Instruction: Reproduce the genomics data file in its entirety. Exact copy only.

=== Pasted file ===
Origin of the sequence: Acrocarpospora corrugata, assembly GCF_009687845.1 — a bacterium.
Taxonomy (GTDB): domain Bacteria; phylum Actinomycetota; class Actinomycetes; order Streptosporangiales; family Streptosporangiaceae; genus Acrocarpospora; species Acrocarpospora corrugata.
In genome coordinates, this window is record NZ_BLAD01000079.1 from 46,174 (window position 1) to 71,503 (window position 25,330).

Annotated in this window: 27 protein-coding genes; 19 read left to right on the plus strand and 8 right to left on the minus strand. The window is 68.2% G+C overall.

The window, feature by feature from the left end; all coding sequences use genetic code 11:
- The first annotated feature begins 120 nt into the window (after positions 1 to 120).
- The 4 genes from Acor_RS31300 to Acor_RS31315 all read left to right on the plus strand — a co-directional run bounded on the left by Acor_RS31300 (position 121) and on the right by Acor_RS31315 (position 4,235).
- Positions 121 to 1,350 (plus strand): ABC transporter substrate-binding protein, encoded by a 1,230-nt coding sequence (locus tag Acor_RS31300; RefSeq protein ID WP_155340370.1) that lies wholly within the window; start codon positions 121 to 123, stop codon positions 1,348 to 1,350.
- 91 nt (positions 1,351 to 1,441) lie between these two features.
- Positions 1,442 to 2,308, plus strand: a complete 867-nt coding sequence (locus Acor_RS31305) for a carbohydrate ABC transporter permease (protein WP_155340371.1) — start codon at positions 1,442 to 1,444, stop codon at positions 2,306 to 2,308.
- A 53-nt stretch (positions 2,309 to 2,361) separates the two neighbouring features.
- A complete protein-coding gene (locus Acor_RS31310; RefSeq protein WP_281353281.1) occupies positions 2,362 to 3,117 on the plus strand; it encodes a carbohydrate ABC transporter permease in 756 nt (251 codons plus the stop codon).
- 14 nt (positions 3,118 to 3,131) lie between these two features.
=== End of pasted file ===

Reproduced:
Origin of the sequence: Acrocarpospora corrugata, assembly GCF_009687845.1 — a bacterium.
Taxonomy (GTDB): domain Bacteria; phylum Actinomycetota; class Actinomycetes; order Streptosporangiales; family Streptosporangiaceae; genus Acrocarpospora; species Acrocarpospora corrugata.
In genome coordinates, this window is record NZ_BLAD01000079.1 from 46,174 (window position 1) to 71,503 (window position 25,330).

Annotated in this window: 27 protein-coding genes; 19 read left to right on the plus strand and 8 right to left on the minus strand. The window is 68.2% G+C overall.

The window, feature by feature from the left end; all coding sequences use genetic code 11:
- The first annotated feature begins 120 nt into the window (after positions 1 to 120).
- The 4 genes from Acor_RS31300 to Acor_RS31315 all read left to right on the plus strand — a co-directional run bounded on the left by Acor_RS31300 (position 121) and on the right by Acor_RS31315 (position 4,235).
- Positions 121 to 1,350 (plus strand): ABC transporter substrate-binding protein, encoded by a 1,230-nt coding sequence (locus tag Acor_RS31300; RefSeq protein ID WP_155340370.1) that lies wholly within the window; start codon positions 121 to 123, stop codon positions 1,348 to 1,350.
- 91 nt (positions 1,351 to 1,441) lie between these two features.
- Positions 1,442 to 2,308, plus strand: a complete 867-nt coding sequence (locus Acor_RS31305) for a carbohydrate ABC transporter permease (protein WP_155340371.1) — start codon at positions 1,442 to 1,444, stop codon at positions 2,306 to 2,308.
- A 53-nt stretch (positions 2,309 to 2,361) separates the two neighbouring features.
- A complete protein-coding gene (locus Acor_RS31310; RefSeq protein WP_281353281.1) occupies positions 2,362 to 3,117 on the plus strand; it encodes a carbohydrate ABC transporter permease in 756 nt (251 codons plus the stop codon).
- 14 nt (positions 3,118 to 3,131) lie between these two features.